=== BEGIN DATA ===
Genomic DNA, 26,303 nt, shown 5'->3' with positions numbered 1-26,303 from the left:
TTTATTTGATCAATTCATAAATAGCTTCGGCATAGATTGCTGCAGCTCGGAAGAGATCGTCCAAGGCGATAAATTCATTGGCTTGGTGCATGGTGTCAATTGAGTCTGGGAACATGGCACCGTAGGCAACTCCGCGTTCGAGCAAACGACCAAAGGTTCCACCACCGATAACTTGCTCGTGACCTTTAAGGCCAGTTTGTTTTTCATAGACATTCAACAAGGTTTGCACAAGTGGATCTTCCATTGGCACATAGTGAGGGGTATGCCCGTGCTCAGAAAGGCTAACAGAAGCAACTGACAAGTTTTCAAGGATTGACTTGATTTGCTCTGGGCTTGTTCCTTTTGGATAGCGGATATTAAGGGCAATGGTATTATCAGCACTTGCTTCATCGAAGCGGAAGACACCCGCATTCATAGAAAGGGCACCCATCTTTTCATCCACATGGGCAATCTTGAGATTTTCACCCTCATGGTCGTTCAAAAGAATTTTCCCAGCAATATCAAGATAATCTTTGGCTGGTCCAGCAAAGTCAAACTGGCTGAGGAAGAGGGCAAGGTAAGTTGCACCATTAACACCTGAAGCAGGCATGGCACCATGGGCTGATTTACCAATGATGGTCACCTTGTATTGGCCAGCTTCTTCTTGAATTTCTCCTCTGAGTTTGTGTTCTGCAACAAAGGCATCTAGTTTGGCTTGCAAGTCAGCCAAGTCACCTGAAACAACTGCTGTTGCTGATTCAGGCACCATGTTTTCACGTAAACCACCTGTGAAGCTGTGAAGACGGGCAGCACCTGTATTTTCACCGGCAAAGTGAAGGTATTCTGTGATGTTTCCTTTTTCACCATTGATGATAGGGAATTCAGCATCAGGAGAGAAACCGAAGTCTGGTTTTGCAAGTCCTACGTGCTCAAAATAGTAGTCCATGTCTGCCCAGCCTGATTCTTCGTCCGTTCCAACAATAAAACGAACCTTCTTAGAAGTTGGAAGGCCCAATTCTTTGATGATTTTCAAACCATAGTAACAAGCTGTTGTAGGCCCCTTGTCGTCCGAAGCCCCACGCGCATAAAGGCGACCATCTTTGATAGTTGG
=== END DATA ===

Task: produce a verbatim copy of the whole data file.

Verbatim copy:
Genomic DNA, 26,303 nt, shown 5'->3' with positions numbered 1-26,303 from the left:
TTTATTTGATCAATTCATAAATAGCTTCGGCATAGATTGCTGCAGCTCGGAAGAGATCGTCCAAGGCGATAAATTCATTGGCTTGGTGCATGGTGTCAATTGAGTCTGGGAACATGGCACCGTAGGCAACTCCGCGTTCGAGCAAACGACCAAAGGTTCCACCACCGATAACTTGCTCGTGACCTTTAAGGCCAGTTTGTTTTTCATAGACATTCAACAAGGTTTGCACAAGTGGATCTTCCATTGGCACATAGTGAGGGGTATGCCCGTGCTCAGAAAGGCTAACAGAAGCAACTGACAAGTTTTCAAGGATTGACTTGATTTGCTCTGGGCTTGTTCCTTTTGGATAGCGGATATTAAGGGCAATGGTATTATCAGCACTTGCTTCATCGAAGCGGAAGACACCCGCATTCATAGAAAGGGCACCCATCTTTTCATCCACATGGGCAATCTTGAGATTTTCACCCTCATGGTCGTTCAAAAGAATTTTCCCAGCAATATCAAGATAATCTTTGGCTGGTCCAGCAAAGTCAAACTGGCTGAGGAAGAGGGCAAGGTAAGTTGCACCATTAACACCTGAAGCAGGCATGGCACCATGGGCTGATTTACCAATGATGGTCACCTTGTATTGGCCAGCTTCTTCTTGAATTTCTCCTCTGAGTTTGTGTTCTGCAACAAAGGCATCTAGTTTGGCTTGCAAGTCAGCCAAGTCACCTGAAACAACTGCTGTTGCTGATTCAGGCACCATGTTTTCACGTAAACCACCTGTGAAGCTGTGAAGACGGGCAGCACCTGTATTTTCACCGGCAAAGTGAAGGTATTCTGTGATGTTTCCTTTTTCACCATTGATGATAGGGAATTCAGCATCAGGAGAGAAACCGAAGTCTGGTTTTGCAAGTCCTACGTGCTCAAAATAGTAGTCCATGTCTGCCCAGCCTGATTCTTCGTCCGTTCCAACAATAAAACGAACCTTCTTAGAAGTTGGAAGGCCCAATTCTTTGATGATTTTCAAACCATAGTAACAAGCTGTTGTAGGCCCCTTGTCGTCCGAAGCCCCACGCGCATAAAGGCGACCATCTTTGATAGTTGG